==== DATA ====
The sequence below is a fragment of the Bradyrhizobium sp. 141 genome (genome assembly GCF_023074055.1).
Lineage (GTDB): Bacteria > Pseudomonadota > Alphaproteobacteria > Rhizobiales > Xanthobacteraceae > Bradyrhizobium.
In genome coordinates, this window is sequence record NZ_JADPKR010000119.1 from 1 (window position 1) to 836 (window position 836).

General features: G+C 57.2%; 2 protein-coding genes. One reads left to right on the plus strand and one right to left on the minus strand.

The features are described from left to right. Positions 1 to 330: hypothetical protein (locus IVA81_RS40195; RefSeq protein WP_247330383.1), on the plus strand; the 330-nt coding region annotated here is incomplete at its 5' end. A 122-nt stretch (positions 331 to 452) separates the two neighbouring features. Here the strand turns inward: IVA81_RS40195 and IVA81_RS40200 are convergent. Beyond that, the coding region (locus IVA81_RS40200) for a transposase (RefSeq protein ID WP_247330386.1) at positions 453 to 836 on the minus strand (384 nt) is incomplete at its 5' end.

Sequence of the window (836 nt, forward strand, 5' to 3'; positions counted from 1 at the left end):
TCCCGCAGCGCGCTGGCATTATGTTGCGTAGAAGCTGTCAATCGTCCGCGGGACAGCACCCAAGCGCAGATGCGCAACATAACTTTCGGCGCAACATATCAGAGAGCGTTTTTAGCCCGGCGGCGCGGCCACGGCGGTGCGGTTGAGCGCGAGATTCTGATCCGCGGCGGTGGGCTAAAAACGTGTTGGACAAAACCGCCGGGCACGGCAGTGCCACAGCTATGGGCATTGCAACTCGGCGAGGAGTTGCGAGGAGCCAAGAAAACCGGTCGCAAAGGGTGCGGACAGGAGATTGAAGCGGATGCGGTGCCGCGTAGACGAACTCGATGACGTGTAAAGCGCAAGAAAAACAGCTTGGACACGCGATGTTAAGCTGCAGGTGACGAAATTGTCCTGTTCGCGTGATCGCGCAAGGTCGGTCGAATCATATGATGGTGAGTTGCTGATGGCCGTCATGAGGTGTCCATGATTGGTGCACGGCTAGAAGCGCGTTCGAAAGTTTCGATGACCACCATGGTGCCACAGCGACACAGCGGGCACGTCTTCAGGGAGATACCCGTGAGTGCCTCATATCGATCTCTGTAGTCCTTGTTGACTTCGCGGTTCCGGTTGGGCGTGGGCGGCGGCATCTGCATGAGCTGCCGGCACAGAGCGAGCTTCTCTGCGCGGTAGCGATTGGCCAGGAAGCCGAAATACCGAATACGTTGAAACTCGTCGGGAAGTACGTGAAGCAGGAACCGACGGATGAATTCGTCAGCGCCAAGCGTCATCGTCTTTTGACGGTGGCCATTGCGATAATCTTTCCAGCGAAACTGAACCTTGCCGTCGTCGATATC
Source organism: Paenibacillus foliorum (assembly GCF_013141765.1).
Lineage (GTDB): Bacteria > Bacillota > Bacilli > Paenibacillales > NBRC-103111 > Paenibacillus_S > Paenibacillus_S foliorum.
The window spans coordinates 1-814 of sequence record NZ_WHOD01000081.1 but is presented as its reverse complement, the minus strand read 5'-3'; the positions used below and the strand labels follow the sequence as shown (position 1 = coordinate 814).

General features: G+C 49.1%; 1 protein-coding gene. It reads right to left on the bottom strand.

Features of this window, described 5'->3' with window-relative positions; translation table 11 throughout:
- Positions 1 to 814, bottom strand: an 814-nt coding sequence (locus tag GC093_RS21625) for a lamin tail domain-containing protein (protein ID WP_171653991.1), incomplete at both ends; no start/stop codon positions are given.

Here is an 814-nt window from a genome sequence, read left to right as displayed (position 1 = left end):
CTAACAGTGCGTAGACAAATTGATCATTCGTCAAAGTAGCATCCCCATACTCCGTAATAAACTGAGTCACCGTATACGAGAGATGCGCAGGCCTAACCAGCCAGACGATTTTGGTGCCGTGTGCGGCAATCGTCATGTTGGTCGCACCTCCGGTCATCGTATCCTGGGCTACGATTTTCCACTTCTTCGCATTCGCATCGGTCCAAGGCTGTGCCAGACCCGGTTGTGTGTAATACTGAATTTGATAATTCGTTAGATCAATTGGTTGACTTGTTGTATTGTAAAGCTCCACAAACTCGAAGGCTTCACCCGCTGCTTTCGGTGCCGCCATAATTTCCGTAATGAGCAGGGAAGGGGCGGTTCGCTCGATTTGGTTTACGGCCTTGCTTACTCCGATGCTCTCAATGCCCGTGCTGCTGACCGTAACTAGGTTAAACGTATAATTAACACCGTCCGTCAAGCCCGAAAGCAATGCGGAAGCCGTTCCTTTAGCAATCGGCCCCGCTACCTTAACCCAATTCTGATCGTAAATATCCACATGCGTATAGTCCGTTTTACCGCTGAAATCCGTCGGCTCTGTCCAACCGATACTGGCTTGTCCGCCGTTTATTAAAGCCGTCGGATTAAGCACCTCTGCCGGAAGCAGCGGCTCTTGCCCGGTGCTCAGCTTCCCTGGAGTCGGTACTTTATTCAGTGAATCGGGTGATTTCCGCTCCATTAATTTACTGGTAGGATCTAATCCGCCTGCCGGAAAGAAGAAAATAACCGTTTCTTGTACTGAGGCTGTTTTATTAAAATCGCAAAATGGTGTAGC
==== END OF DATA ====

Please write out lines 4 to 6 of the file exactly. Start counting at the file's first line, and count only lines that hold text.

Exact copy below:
General features: G+C 57.2%; 2 protein-coding genes. One reads left to right on the plus strand and one right to left on the minus strand.

The features are described from left to right. Positions 1 to 330: hypothetical protein (locus IVA81_RS40195; RefSeq protein WP_247330383.1), on the plus strand; the 330-nt coding region annotated here is incomplete at its 5' end. A 122-nt stretch (positions 331 to 452) separates the two neighbouring features. Here the strand turns inward: IVA81_RS40195 and IVA81_RS40200 are convergent. Beyond that, the coding region (locus IVA81_RS40200) for a transposase (RefSeq protein ID WP_247330386.1) at positions 453 to 836 on the minus strand (384 nt) is incomplete at its 5' end.

Sequence of the window (836 nt, forward strand, 5' to 3'; positions counted from 1 at the left end):